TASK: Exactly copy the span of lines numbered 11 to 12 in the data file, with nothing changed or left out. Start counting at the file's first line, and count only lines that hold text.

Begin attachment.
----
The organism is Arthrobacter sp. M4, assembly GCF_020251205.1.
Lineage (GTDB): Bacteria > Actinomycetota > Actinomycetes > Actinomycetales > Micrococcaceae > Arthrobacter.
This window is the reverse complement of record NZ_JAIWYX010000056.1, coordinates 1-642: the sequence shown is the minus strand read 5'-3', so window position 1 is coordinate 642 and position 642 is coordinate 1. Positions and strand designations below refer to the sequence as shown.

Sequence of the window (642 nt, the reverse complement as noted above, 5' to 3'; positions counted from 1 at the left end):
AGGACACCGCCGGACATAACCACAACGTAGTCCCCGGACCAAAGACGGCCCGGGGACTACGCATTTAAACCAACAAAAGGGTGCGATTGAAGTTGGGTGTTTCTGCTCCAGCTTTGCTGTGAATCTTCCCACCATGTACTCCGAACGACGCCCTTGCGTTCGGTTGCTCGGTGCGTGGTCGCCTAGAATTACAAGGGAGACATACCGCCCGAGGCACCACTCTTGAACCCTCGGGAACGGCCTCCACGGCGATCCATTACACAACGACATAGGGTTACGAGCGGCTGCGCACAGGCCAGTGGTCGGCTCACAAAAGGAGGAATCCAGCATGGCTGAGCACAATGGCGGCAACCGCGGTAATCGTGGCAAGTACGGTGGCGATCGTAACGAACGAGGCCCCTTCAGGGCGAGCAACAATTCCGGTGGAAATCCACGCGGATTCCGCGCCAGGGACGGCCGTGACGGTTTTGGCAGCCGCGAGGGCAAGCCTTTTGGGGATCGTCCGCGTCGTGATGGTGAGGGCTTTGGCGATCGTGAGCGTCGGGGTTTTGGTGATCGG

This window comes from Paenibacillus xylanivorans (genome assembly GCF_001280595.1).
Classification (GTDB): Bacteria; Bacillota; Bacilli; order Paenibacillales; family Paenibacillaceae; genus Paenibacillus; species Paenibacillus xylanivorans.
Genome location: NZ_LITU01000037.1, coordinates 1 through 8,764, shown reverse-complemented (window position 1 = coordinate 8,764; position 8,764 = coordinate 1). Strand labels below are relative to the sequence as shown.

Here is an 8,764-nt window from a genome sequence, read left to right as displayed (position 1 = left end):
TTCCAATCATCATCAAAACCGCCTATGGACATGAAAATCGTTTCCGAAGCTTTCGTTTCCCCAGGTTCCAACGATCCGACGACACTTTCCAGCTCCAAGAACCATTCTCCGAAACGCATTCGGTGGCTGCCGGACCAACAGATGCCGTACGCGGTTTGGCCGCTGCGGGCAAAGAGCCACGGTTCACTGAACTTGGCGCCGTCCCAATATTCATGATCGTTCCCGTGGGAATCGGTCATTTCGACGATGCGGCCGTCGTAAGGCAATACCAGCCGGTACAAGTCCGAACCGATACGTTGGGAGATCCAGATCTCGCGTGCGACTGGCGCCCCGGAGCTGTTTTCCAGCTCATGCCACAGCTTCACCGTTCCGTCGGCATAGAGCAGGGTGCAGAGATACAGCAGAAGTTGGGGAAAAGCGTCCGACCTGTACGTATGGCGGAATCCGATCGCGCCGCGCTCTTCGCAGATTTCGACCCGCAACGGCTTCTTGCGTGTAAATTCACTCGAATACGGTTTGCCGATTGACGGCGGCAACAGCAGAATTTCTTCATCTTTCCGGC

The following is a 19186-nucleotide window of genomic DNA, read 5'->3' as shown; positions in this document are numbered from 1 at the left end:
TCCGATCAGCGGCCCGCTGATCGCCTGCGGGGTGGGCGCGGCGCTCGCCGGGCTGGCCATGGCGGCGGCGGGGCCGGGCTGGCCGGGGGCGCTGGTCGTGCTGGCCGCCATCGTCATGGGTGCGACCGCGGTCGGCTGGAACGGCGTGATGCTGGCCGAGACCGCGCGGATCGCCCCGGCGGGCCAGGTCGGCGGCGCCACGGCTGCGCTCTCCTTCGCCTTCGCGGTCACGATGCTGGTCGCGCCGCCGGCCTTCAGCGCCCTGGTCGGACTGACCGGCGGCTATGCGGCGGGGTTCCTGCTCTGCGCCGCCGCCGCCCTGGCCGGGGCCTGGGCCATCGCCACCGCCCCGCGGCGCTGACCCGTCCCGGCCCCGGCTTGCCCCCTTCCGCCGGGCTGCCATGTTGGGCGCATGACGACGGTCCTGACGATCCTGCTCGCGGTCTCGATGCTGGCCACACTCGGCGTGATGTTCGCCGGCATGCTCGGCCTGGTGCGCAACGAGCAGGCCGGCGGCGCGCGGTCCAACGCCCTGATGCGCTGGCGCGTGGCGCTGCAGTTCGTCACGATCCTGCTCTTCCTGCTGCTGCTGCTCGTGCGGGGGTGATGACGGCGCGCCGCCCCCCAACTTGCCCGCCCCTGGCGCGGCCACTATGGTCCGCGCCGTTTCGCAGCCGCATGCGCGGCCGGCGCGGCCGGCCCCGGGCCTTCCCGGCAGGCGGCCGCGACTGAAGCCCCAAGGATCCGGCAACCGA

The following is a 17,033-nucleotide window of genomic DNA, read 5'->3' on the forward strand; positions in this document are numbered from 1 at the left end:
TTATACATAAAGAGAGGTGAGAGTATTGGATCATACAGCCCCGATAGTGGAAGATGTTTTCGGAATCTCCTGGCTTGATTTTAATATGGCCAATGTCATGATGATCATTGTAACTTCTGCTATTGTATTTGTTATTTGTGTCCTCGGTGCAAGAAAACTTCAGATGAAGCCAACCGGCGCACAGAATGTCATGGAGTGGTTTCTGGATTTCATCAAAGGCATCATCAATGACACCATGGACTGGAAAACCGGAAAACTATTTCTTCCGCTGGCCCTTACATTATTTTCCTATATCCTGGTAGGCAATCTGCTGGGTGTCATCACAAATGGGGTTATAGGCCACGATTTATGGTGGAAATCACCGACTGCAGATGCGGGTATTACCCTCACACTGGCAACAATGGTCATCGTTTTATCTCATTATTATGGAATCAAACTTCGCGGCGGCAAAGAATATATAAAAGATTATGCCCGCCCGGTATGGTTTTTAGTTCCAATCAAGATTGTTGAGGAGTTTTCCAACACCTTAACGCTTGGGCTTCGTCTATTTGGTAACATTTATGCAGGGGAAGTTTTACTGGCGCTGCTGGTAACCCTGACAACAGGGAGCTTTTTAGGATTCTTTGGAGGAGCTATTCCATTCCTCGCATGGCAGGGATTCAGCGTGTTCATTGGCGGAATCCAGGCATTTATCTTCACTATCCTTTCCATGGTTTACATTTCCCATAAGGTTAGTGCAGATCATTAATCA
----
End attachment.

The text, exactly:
The following is a 19186-nucleotide window of genomic DNA, read 5'->3' as shown; positions in this document are numbered from 1 at the left end:
TCCGATCAGCGGCCCGCTGATCGCCTGCGGGGTGGGCGCGGCGCTCGCCGGGCTGGCCATGGCGGCGGCGGGGCCGGGCTGGCCGGGGGCGCTGGTCGTGCTGGCCGCCATCGTCATGGGTGCGACCGCGGTCGGCTGGAACGGCGTGATGCTGGCCGAGACCGCGCGGATCGCCCCGGCGGGCCAGGTCGGCGGCGCCACGGCTGCGCTCTCCTTCGCCTTCGCGGTCACGATGCTGGTCGCGCCGCCGGCCTTCAGCGCCCTGGTCGGACTGACCGGCGGCTATGCGGCGGGGTTCCTGCTCTGCGCCGCCGCCGCCCTGGCCGGGGCCTGGGCCATCGCCACCGCCCCGCGGCGCTGACCCGTCCCGGCCCCGGCTTGCCCCCTTCCGCCGGGCTGCCATGTTGGGCGCATGACGACGGTCCTGACGATCCTGCTCGCGGTCTCGATGCTGGCCACACTCGGCGTGATGTTCGCCGGCATGCTCGGCCTGGTGCGCAACGAGCAGGCCGGCGGCGCGCGGTCCAACGCCCTGATGCGCTGGCGCGTGGCGCTGCAGTTCGTCACGATCCTGCTCTTCCTGCTGCTGCTGCTCGTGCGGGGGTGATGACGGCGCGCCGCCCCCCAACTTGCCCGCCCCTGGCGCGGCCACTATGGTCCGCGCCGTTTCGCAGCCGCATGCGCGGCCGGCGCGGCCGGCCCCGGGCCTTCCCGGCAGGCGGCCGCGACTGAAGCCCCAAGGATCCGGCAACCGA